Anti-poaching lab facing crisis

2011-05-28 00:00

THE South African laboratory at the forefront of the high-tech battle against rhino poachers is facing a severe funding crisis.

The Veterinary Genetics Laboratory (VGL) ,which is based at University of Pretoria’s Onderstepoort campus, is spearheading efforts to establish a comprehensive international rhino DNA database and is using cutting-edge forensic science to help convict poachers.

But to date, the rhino DNA project — dubbed RhoDIS after the FBI’s Combined DNA Index System (CODIS) — has received only R100 000 in funding, donated last year by SA Breweries.

“The R100 000 was used solely to make up 1 000 DNA kits for collecting samples,” VGL’s director, Dr Cindy Harper, said this week. “As to the rest who pledged funding, nothing … Absolutely not a single cent from anybody.”

In January, South African National Parks (SANParks) announced the development of the rhino DNA sample kit and said funding for the project would be “provided by SANParks and other private funders”.

According to a press release issued at the time, “SANParks will use funds from the ivory sale of 2009 to contribute to the project.” None of the funding has materialised.

Harper says the rhino DNA project has “easily cost us close to R1 million”.

The laboratory, and its staff of four, are largely dependent on private funding and income from VGL’s equine genetic testing service to do their work.

“The lab is run like a business. The university does not give us a single cent, a salary or a single piece of equipment. They give us office space. Horses are our main income and that money is used towards the [rhino project],” Harper says.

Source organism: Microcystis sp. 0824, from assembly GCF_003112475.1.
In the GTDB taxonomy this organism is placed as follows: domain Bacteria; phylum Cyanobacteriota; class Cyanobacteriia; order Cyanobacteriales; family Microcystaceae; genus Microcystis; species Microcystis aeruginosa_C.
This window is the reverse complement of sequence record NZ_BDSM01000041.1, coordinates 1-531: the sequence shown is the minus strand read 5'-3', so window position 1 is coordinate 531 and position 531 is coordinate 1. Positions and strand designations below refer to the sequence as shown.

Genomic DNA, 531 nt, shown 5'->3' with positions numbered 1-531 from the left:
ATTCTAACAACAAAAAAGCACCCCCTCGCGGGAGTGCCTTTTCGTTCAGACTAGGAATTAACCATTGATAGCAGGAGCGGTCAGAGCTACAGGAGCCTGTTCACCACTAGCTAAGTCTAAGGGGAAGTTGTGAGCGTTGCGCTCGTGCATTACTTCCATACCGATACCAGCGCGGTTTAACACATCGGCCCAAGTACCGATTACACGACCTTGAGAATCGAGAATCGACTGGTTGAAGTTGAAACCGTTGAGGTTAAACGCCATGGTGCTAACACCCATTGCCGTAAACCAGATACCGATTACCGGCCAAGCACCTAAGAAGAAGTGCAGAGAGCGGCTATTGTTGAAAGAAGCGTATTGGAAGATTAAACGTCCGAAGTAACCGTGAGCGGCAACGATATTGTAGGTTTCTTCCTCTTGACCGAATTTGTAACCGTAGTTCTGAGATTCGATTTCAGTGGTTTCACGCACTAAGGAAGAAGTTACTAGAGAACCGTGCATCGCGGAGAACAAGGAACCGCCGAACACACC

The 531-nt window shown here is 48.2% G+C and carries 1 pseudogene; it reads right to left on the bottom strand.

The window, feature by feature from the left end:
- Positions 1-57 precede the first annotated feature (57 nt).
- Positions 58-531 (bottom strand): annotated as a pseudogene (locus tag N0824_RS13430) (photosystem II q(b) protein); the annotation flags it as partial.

“The bigger the project gets, the more difficult it gets to make it sustainable.”

Since the end of 2009, VGL’s staff have processed and added nearly 1 000 DNA profiles for individual rhinos to the RhoDIS database.

They are also actively involved in nearly 50 rhino poaching cases.

“We get all the forensic samples from each poaching incident,” Dr Harper explains. “It is not just horns, but samples taken from clothing and tools used, that we then try and match to a carcass.”

Last year, as a direct result of their work, a Vietnamese bagman for a rhino-poaching syndicate was jailed for ten years.

Xuan Hoang was caught at O.R. Tambo International with seven rhino horns. The horns, which had been taken from four rhino, were linked through DNA testing by VGL to a poaching incident that occurred just days before the arrest.

Harper believes South Africa has to develop its own forensic and DNA capabilities to combat wildlife crimes.

“Rhinos are a good example of what needs to be done to profile other animals. We have to build that capacity here. We can’t depend on people overseas.”

But despite the funding constraints, she is determined to continue with the project.

“The reason we’ve done it is because of our passion for it … Giving up at a point where it is starting to make a difference is a pretty stupid thing to do, so we’ll continue with it, but we definitely need to look at making this sustainable.”

There are about 20 000 rhinos in South Africa which is home to 70% of the world’s rhino population.

So far this year, 162 rhinos have been reportedly killed by poachers in South Africa, far higher than the same period last year. Seventeen alleged poachers have been shot dead and 99 arrested.

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